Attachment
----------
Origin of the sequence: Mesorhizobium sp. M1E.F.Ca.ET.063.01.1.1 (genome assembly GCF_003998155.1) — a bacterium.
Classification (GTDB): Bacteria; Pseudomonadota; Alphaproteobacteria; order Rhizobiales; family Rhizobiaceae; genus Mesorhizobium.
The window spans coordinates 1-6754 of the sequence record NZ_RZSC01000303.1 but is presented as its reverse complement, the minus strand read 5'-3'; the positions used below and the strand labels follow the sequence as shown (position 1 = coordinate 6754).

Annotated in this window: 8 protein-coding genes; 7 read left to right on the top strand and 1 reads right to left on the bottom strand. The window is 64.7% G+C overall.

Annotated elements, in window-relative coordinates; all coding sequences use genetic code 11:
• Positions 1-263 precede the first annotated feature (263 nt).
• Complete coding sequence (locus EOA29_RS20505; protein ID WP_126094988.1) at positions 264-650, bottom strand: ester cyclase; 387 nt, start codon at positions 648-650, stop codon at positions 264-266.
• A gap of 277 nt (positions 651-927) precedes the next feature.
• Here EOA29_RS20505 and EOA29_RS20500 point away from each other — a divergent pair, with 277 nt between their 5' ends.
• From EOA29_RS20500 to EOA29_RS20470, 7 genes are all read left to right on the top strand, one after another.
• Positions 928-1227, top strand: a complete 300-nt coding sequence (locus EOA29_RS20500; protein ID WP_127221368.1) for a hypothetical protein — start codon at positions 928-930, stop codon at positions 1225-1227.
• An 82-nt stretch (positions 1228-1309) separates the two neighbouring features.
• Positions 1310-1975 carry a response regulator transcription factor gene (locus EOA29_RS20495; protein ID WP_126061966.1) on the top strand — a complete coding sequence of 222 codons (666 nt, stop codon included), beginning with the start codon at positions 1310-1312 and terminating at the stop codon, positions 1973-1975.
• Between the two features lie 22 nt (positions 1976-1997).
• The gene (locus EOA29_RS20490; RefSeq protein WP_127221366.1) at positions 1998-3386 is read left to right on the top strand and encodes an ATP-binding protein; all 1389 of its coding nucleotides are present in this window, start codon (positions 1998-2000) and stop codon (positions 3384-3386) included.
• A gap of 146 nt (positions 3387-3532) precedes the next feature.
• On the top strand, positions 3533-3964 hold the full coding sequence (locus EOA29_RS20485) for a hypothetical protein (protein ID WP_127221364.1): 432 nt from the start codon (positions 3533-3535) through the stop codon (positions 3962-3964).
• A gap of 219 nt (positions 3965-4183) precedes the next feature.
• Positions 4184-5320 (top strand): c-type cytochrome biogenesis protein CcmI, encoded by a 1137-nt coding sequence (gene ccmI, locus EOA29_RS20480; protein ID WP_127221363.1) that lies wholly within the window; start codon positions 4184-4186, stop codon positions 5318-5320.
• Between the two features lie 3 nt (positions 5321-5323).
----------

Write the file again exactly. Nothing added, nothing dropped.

Origin of the sequence: Mesorhizobium sp. M1E.F.Ca.ET.063.01.1.1 (genome assembly GCF_003998155.1) — a bacterium.
Classification (GTDB): Bacteria; Pseudomonadota; Alphaproteobacteria; order Rhizobiales; family Rhizobiaceae; genus Mesorhizobium.
The window spans coordinates 1-6754 of the sequence record NZ_RZSC01000303.1 but is presented as its reverse complement, the minus strand read 5'-3'; the positions used below and the strand labels follow the sequence as shown (position 1 = coordinate 6754).

Annotated in this window: 8 protein-coding genes; 7 read left to right on the top strand and 1 reads right to left on the bottom strand. The window is 64.7% G+C overall.

Annotated elements, in window-relative coordinates; all coding sequences use genetic code 11:
• Positions 1-263 precede the first annotated feature (263 nt).
• Complete coding sequence (locus EOA29_RS20505; protein ID WP_126094988.1) at positions 264-650, bottom strand: ester cyclase; 387 nt, start codon at positions 648-650, stop codon at positions 264-266.
• A gap of 277 nt (positions 651-927) precedes the next feature.
• Here EOA29_RS20505 and EOA29_RS20500 point away from each other — a divergent pair, with 277 nt between their 5' ends.
• From EOA29_RS20500 to EOA29_RS20470, 7 genes are all read left to right on the top strand, one after another.
• Positions 928-1227, top strand: a complete 300-nt coding sequence (locus EOA29_RS20500; protein ID WP_127221368.1) for a hypothetical protein — start codon at positions 928-930, stop codon at positions 1225-1227.
• An 82-nt stretch (positions 1228-1309) separates the two neighbouring features.
• Positions 1310-1975 carry a response regulator transcription factor gene (locus EOA29_RS20495; protein ID WP_126061966.1) on the top strand — a complete coding sequence of 222 codons (666 nt, stop codon included), beginning with the start codon at positions 1310-1312 and terminating at the stop codon, positions 1973-1975.
• Between the two features lie 22 nt (positions 1976-1997).
• The gene (locus EOA29_RS20490; RefSeq protein WP_127221366.1) at positions 1998-3386 is read left to right on the top strand and encodes an ATP-binding protein; all 1389 of its coding nucleotides are present in this window, start codon (positions 1998-2000) and stop codon (positions 3384-3386) included.
• A gap of 146 nt (positions 3387-3532) precedes the next feature.
• On the top strand, positions 3533-3964 hold the full coding sequence (locus EOA29_RS20485) for a hypothetical protein (protein ID WP_127221364.1): 432 nt from the start codon (positions 3533-3535) through the stop codon (positions 3962-3964).
• A gap of 219 nt (positions 3965-4183) precedes the next feature.
• Positions 4184-5320 (top strand): c-type cytochrome biogenesis protein CcmI, encoded by a 1137-nt coding sequence (gene ccmI, locus EOA29_RS20480; protein ID WP_127221363.1) that lies wholly within the window; start codon positions 4184-4186, stop codon positions 5318-5320.
• Between the two features lie 3 nt (positions 5321-5323).